The MCU Needs To Stop Listening To Its Fans

The MCU Needs To Stop Listening To Its Fans

Doctor Strange in the Multiverse of Madness is at that odd stage in a Marvel movie’s hype cycle when it moves from theatres to streaming, and we start hearing more details about what could have been. There’s always another active Marvel thing to promote – right now it’s Ms. Marvel and Thor: Love and Thunder – so there are constant interviews and opportunities to ask about not only the movie about to come out, but the movie that just came out. With Doctor Strange, there are signs that fans could be leading Marvel off a cliff.

The MCU is the most popular media product of my lifetime. Given the fact it is in the ascendancy in the age of social media when opinions from around the world are blown up and shoved in your face, conversation around the MCU is louder than it has been for any other piece of media in history. If you wanted to know what Star Wars fans were thinking in the ‘70s and ‘80s, you had to attend conventions. To know what Marvel fans are thinking, you just need to exist.

With the MCU considering itself a risk-averse crowd pleasing venture where sky-high profits are virtually guaranteed, it seems to be increasingly reliant on using this eternal fan forum as a focus group. Despite some cheap early victories, it needs to move on from the idea soon.

In a recent interview with The Direct, MoM director Sam Raimi shared Marvel head honcho Kevin Feige's thoughts on John Krasinski’s appearance as Reed Richards in Doctor Strange. “Because this is an alternate universe, Kevin said, ‘Let’s make that dream come true’," is the quote that has had the most discussion. The alternate universe surprises me, because all other characters are consistent across universes. Patrick Stewart as Professor X, Evan Peters as (a fake-out for) Quicksilver, and Anson Mount as Black Bolt are all the forms we know them as from elsewhere. Meanwhile Mordo is still Mordo, Peggy Carter still Peggy Carter, and Maria Rambeau still Maria Rambeau. All of the members of the Illuminati known to us look as we expect them to, but with Reed, our one newcomer, this is merely an alternate universe form?

The obvious answer is that Feige is lying and Krasinski has indeed signed on for future movies, but he wants to double dip on the hype. Far more interesting though than this forced speculation around universes and multiverses is the admittance that Marvel listened to fans. Do that too often and any creativity that still exists in the MCU will wither away.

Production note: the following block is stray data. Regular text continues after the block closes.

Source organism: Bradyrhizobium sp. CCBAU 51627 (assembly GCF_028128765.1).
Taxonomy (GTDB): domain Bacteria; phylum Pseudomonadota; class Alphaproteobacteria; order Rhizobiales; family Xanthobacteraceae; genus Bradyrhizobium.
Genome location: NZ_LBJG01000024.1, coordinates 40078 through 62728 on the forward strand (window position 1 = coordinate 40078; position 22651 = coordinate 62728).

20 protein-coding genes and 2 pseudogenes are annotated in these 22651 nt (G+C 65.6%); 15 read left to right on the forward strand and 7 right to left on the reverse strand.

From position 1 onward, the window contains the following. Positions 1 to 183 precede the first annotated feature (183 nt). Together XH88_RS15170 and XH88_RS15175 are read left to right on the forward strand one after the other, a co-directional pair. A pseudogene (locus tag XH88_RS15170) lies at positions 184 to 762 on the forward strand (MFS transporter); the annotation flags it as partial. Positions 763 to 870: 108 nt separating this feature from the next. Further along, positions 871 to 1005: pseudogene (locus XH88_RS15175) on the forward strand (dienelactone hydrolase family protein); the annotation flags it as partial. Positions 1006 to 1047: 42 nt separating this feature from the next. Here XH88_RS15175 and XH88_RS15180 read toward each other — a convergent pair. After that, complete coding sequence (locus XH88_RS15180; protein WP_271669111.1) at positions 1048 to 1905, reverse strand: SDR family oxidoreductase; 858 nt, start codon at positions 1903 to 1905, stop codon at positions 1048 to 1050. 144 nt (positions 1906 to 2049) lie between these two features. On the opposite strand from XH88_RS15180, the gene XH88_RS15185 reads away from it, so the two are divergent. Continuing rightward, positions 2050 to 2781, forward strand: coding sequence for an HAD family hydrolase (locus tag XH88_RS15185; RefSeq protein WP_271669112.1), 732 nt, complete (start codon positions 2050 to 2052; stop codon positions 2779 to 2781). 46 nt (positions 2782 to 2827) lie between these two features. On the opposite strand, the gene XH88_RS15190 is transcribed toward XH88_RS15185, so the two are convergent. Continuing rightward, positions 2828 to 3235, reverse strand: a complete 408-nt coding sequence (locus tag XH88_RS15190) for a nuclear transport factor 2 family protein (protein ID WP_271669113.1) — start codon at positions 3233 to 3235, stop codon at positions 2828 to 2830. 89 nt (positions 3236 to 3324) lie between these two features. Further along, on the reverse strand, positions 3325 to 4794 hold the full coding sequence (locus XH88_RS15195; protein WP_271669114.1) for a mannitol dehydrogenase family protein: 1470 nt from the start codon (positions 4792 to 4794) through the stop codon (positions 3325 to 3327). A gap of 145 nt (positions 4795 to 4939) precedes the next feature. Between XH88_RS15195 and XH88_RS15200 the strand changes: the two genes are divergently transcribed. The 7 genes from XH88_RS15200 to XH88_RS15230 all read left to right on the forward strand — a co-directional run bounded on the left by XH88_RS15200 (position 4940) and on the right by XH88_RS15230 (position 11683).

Krasinski as Reed isn’t the only example here. After the success of Into the Spider-Verse, a lot of fans suggested a live-action version, where Andrew Garfield and Tobey Maguire return. Marvel listened, and it made a billion dollars. A good movie? Not so much, despite the weird insistence on an Oscar push. But who cares when you have a billion dollars. More to the point, if doing a thing (spoon feeding fans whatever is trending on Twitter) gets you a billion dollars, wouldn’t the temptation be to do it over and over again?

The MCU’s progress has always been micromanaged, with each instalment needing to seamlessly hand over to the next one, letting major villains simmer and introducing new heroes. It has always been slightly restrictive in that sense – just ask Edgar Wright – but listening to what Twitter thinks adds a whole new layer to consider.

Marvel’s most successful movie kills off Thanos, Iron Man, Black Widow, and Thanos again, as well as writing Captain America out of the MCU. You don’t make choices like that by listening to fans. Now, with TV shows swirling in the mix, it’s getting harder to keep up with everything that’s going on. WandaVision is basically required viewing to understand Multiverse of Madness, while Loki seems to have set up Kang the Conqueror, though despite multiverse shifting events, no one in our timeline has referenced it yet. It’s much more complicated than having Hawkeye cameo in Thor before appearing in Avengers, and adding constant fan opinion in there will only make things worse.

Marvel should be looking to please fans, that’s always what it has been about. To ask for it to suddenly become fiercely political and interrogate its relationship with the military would be foolish and pointless. But if it becomes married to the idea of constantly pleasing fans, or worse, only using ideas fans have already said will please them, things will begin to fall apart.

Have you ever been on Twitter? It’s never right about anything. Ever. And it’s so loud, all of the time. I’ve written before about the issue with its fan casts, opting for looks and fandom over suitability and acting ability – Krasinski, I concede, is a rare exception. Selena Gomez as Spider-Woman, not so much.

Marvel fans are constantly telling what they want, but what they really want, what we all want, is to be surprised. If you’re just using the most popular ideas fans already threw out there, Marvel is never going to be able to do that again.

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